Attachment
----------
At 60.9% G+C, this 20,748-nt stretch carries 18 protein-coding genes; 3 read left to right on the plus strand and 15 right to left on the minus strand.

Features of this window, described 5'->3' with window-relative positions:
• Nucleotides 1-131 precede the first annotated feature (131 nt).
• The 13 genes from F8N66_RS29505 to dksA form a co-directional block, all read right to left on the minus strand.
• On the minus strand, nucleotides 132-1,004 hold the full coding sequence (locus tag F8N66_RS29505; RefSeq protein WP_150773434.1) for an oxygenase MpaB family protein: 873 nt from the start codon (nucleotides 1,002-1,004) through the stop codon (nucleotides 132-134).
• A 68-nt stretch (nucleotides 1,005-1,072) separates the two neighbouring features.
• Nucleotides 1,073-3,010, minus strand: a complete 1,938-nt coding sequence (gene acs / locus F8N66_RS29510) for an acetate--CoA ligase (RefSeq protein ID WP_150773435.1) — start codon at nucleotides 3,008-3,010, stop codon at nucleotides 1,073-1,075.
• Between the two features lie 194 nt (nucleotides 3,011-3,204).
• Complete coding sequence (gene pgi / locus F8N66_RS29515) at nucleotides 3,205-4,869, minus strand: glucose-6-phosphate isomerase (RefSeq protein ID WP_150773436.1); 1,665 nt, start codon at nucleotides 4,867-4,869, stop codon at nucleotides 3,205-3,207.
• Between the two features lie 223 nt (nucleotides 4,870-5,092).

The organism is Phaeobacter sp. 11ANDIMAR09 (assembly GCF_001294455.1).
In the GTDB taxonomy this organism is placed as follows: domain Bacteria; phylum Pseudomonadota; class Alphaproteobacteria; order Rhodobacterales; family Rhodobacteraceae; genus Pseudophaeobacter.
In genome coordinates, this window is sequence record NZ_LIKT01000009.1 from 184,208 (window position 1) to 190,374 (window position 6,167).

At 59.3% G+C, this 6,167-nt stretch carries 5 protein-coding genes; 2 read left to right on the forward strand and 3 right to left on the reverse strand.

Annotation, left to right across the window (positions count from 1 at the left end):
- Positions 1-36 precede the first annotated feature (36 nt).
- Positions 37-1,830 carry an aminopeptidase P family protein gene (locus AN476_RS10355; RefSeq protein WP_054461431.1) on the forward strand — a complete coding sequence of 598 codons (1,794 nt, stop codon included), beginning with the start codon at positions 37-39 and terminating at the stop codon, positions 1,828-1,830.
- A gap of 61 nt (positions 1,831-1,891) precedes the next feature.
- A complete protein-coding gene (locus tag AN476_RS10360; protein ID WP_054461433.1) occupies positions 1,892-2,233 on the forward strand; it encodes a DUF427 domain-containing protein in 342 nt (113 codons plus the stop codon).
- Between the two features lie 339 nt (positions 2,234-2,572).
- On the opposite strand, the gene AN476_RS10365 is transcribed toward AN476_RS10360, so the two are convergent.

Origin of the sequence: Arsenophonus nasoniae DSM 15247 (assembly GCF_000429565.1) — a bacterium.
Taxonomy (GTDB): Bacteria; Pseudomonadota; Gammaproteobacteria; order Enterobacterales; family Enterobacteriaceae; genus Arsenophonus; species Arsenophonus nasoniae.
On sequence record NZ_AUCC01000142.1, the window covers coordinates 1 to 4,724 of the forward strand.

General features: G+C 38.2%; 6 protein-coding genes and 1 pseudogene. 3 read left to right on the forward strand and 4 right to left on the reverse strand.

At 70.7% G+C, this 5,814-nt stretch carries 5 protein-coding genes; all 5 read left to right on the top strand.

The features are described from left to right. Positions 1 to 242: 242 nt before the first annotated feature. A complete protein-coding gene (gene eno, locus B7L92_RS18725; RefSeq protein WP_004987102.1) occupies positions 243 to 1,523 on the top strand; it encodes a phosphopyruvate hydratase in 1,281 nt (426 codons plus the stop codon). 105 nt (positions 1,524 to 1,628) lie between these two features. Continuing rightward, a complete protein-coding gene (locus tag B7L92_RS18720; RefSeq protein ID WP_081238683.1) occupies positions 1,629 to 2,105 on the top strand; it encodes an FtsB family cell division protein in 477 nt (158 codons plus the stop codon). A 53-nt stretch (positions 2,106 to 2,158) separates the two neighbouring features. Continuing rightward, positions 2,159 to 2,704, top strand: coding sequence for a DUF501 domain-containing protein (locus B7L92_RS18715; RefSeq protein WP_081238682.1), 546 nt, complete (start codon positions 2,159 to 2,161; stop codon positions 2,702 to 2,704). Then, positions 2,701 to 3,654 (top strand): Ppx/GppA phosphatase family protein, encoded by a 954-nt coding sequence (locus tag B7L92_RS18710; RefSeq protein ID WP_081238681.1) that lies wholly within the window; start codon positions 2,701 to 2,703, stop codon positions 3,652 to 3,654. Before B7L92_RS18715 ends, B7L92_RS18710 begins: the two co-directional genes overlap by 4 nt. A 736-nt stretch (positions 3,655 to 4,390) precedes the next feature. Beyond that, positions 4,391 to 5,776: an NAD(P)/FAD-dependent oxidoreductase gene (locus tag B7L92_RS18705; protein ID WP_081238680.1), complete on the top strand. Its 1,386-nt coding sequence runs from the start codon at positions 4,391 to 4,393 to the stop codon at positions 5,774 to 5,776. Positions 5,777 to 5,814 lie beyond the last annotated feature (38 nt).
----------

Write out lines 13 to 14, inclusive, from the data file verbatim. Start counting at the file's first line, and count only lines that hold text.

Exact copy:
In genome coordinates, this window is sequence record NZ_LIKT01000009.1 from 184,208 (window position 1) to 190,374 (window position 6,167).

At 59.3% G+C, this 6,167-nt stretch carries 5 protein-coding genes; 2 read left to right on the forward strand and 3 right to left on the reverse strand.